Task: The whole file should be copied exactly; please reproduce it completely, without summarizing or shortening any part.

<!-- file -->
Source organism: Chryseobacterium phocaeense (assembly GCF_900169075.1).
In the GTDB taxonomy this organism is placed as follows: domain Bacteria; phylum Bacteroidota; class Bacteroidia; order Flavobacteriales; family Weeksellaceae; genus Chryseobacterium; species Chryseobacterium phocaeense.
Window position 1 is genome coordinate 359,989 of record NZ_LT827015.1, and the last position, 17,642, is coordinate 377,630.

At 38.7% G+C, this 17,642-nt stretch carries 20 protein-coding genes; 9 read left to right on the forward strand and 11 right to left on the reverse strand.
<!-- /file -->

Source organism: Chryseobacterium phocaeense (assembly GCF_900169075.1).
In the GTDB taxonomy this organism is placed as follows: domain Bacteria; phylum Bacteroidota; class Bacteroidia; order Flavobacteriales; family Weeksellaceae; genus Chryseobacterium; species Chryseobacterium phocaeense.
Window position 1 is genome coordinate 359,989 of record NZ_LT827015.1, and the last position, 17,642, is coordinate 377,630.

At 38.7% G+C, this 17,642-nt stretch carries 20 protein-coding genes; 9 read left to right on the forward strand and 11 right to left on the reverse strand.